An outdated, patchwork approach to managing computer systems has slowed the U.S. military’s adoption of artificial intelligence at a time when rival nations are investing deeply in those capabilities, U.S. military officials wrote in a strategy document released last week.
The cloud strategy document, which Congress required it to produce as part of a recent spending bill, calls for a department-wide cloud-computing infrastructure that will bring the Pentagon’s systems up to par with the commercial technology industry.
So-called “cloud-based” computer systems rely on databases and programs that are connected through the Internet rather than local hard-drives, something that has made those programs faster and more powerful.
Cloud computing is already ubiquitous in the commercial technology industry. It powers the smart-phone apps consumers use every day, enables artificially-intelligent chat-bots like Apple’s Siri and Amazon’s Alexa, and makes possible a vast array of complex applications that large companies use to manage data and conduct business. (Amazon founder Jeff Bezos owns The Washington Post.)
Perhaps owing to its unique cybersecurity challenges, however, the Pentagon has proceeded with caution. Rather than build a single cloud network for all of its applications — an approach the CIA followed through a $600 million contract with Amazon Web Services — it has allowed specific agencies to set up their own clouds designed for narrowly-defined purposes.
The cloud strategy document released last week unsparingly described how that patchwork strategy has hurt the Pentagon’s operations. Having so many data centers has created unnecessary security risks, officials said. And it has complicated the department’s ability to stay ahead of software and hardware updates, they wrote, something that could make computer systems more vulnerable to hackers.
“The Department of Defense has multiple disjointed and stove-piped information systems distributed across modern and legacy infrastructure around the globe leading to a litany of problems that impact warfighters’, decision makers’, and DoD staff’s ability to organize, analyze, secure, scale, and ultimately capitalize on critical information,” the strategy document reads.
And managing so many computer systems has been challenging for military agencies, which face a shortage of technology workers.
“As DoD has continued to stand up independent clouds, we continue to dilute our already constrained cloud expertise," the document reads.
Defense Department officials now say they want to move away from that approach and toward something more centralized. The strategy document released last week is the clearest official notice yet detailing how the Pentagon will handle cloud computing strategy under new chief information officer Dana Deasy, a former technology executive from JPMorgan Chase, who became the Defense Department’s chief information officer last year.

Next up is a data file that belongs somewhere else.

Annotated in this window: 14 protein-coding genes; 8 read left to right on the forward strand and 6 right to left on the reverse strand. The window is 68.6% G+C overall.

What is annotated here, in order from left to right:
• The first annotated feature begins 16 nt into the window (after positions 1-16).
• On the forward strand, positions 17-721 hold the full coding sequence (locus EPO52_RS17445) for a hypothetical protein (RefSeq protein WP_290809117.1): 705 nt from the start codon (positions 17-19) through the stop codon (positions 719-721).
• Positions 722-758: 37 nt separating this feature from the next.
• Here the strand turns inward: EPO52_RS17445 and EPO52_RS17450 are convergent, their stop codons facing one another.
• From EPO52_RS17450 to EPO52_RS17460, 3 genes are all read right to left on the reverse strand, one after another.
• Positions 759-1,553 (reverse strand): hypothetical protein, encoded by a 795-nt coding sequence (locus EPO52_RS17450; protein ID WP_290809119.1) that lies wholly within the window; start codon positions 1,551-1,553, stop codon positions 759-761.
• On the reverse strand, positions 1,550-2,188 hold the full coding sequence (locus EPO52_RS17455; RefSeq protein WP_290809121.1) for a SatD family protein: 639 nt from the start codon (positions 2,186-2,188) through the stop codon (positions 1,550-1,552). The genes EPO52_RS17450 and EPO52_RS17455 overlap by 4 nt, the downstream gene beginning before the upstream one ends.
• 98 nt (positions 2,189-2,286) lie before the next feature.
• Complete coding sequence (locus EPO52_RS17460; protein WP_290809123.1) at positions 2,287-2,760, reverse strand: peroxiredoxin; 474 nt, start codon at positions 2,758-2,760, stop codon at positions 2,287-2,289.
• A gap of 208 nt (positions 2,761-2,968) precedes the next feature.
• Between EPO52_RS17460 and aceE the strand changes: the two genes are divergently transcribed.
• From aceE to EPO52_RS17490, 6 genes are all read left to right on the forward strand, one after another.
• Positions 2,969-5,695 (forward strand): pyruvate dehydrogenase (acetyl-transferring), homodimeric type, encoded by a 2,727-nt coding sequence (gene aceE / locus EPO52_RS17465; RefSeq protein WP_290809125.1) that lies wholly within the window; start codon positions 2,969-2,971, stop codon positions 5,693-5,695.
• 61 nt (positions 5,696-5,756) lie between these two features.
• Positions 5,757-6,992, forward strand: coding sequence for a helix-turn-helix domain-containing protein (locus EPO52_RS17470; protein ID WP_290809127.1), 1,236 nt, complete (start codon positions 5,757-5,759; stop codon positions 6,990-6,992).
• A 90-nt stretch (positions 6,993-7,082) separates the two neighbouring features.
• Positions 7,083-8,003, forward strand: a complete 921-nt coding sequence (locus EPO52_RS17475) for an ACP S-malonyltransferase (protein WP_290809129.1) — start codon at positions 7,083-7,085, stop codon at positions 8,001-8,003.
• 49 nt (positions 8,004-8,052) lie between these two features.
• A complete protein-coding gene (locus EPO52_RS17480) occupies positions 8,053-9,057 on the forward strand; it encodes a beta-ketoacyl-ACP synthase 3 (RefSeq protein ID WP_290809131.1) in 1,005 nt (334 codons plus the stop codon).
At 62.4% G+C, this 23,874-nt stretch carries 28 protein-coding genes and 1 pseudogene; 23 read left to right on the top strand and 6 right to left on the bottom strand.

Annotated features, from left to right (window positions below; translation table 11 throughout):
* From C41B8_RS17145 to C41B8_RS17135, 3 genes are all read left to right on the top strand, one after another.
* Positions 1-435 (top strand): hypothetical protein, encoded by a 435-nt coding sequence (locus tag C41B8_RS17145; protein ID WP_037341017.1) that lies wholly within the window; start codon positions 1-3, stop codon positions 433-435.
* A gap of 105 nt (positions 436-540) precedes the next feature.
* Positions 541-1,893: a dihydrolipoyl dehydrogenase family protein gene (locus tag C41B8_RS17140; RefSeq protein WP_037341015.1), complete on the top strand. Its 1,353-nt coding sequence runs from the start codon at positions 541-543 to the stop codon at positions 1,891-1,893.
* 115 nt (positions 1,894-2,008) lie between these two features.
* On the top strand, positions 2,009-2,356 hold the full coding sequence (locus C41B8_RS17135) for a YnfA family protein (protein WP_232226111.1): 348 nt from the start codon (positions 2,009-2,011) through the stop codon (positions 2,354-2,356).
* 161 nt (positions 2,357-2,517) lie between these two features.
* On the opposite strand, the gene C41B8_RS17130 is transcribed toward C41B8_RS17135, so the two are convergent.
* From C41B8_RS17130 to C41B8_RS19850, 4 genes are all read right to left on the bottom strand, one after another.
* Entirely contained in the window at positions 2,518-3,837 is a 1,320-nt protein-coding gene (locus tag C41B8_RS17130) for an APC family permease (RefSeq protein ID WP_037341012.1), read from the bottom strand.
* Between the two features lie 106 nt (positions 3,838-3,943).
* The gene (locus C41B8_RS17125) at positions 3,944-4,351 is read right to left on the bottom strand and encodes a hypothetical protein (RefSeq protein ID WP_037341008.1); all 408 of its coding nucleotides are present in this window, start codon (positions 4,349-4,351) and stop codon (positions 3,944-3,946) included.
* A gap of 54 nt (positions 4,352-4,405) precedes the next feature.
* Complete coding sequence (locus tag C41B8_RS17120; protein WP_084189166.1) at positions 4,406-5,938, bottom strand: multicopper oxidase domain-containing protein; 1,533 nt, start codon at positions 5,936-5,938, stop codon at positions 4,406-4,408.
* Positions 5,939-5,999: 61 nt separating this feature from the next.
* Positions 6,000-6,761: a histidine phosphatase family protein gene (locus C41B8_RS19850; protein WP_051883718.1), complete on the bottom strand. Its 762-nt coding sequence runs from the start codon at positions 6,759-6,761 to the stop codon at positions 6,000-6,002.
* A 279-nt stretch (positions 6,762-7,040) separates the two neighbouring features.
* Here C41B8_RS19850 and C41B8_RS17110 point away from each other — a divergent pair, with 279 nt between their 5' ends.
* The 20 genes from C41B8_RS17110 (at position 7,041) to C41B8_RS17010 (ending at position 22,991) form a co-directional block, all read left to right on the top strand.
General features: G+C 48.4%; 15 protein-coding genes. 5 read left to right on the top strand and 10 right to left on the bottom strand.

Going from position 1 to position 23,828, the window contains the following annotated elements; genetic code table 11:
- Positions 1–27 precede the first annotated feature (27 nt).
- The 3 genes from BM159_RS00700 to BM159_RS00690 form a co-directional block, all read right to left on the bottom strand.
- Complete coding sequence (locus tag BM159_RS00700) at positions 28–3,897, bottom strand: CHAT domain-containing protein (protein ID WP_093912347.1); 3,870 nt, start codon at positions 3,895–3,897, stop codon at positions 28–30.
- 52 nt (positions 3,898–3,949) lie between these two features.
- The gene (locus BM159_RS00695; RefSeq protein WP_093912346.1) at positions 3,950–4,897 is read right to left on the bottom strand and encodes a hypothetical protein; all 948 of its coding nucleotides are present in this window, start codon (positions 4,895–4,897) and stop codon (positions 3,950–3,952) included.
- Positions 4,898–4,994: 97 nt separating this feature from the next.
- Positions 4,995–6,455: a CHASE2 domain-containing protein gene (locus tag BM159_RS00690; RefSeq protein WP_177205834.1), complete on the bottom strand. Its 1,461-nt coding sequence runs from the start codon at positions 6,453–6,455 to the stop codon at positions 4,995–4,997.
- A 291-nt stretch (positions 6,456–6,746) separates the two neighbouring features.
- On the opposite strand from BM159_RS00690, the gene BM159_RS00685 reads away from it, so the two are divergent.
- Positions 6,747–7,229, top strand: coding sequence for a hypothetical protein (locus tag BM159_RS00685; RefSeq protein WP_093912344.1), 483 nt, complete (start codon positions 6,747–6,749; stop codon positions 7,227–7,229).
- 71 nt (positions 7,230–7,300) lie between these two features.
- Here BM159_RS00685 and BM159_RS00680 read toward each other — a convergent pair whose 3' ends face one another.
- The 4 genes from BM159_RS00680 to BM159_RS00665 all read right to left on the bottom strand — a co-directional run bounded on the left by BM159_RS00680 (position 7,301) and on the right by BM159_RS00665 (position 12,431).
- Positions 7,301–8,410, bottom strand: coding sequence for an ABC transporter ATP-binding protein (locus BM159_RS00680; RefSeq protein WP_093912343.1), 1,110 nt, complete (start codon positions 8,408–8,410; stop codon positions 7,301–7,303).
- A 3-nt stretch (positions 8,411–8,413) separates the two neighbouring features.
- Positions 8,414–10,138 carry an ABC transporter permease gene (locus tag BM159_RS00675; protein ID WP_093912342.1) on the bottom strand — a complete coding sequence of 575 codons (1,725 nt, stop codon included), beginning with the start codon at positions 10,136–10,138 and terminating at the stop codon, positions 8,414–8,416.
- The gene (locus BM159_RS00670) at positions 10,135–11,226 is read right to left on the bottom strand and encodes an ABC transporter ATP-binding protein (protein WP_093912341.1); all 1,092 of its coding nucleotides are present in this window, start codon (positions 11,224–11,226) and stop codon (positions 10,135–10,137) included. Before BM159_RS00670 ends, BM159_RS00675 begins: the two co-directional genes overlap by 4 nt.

The Pentagon is turning to commercial tech companies for help in that endeavor. It partnered with a company called CSRA, now a unit of General Dynamics, for a $500 million computer modernization effort known as MilCloud2.0. It is in the early stages of a much larger $8 billion effort for cloud-based email and messaging services, called Defense Enterprise Office Solutions, or DEOS.
And the JEDI contract, at $10 billion over ten years, promises to be its most ambitious effort yet. It is set to become a springboard for not-yet-imagined artificial intelligence capabilities that could fundamentally re-vamp how the department wages war.
It comes at a time when the Pentagon is working to ensure it is technologically superior to “near-peer” nations like China and Russia. Those countries have been quietly building military arsenals over the past two decades while the United States has focused on expensive, drawn-out wars in Iraq and Afghanistan.
“Rapidly providing DoD access to underlying foundational technologies, like cloud computing and data storage, on a global scale is critical to national defense and in preparing DoD to fight and win wars,” officials wrote in the strategy document. “If the department wants to maintain its overmatch, it will need to leverage technologies such as AI and therefore, it must urgently create an enterprise cloud environment.”
But the effort has not been without controversy.
Google, a global leader in artificial intelligence technology, announced in October that it would not pursue the JEDI contract for moral reasons, saying the project is not aligned with the company’s principles with respect to AI-enabled weaponry.
And numerous companies have taken issue with a Defense Department decision to structure the JEDI contract as a single, winner-take-all award. (The department has emphasized that it will continue to rely on multiple provider for broader strategy, even as it awards the JEDI contract to just one company.)
And one official said the JEDI cloud will absorb 80 percent of the Pentagon’s existing applications, suggesting the companies servicing those applications will see some of their business swept aside.
Such a high-stakes opportunity has sparked a competitive frenzy among the leading U.S. cloud providers. Microsoft and especially Amazon Web Services, the two market leaders, are thought to be the front-runners.
IBM and Oracle are also in the running, and each has protested the award, seeking to force the Pentagon to re-write the procurement and go to more than one provider. Pre-award bid protests from the two companies were separately denied and dismissed last year.
Next, Oracle took its case to the Court of Federal Claims, where it has brought a litany of charges against the Defense Department. Unless one of the JEDI contract’s many opponents succeeds in getting the department to change course, an award is expected in April.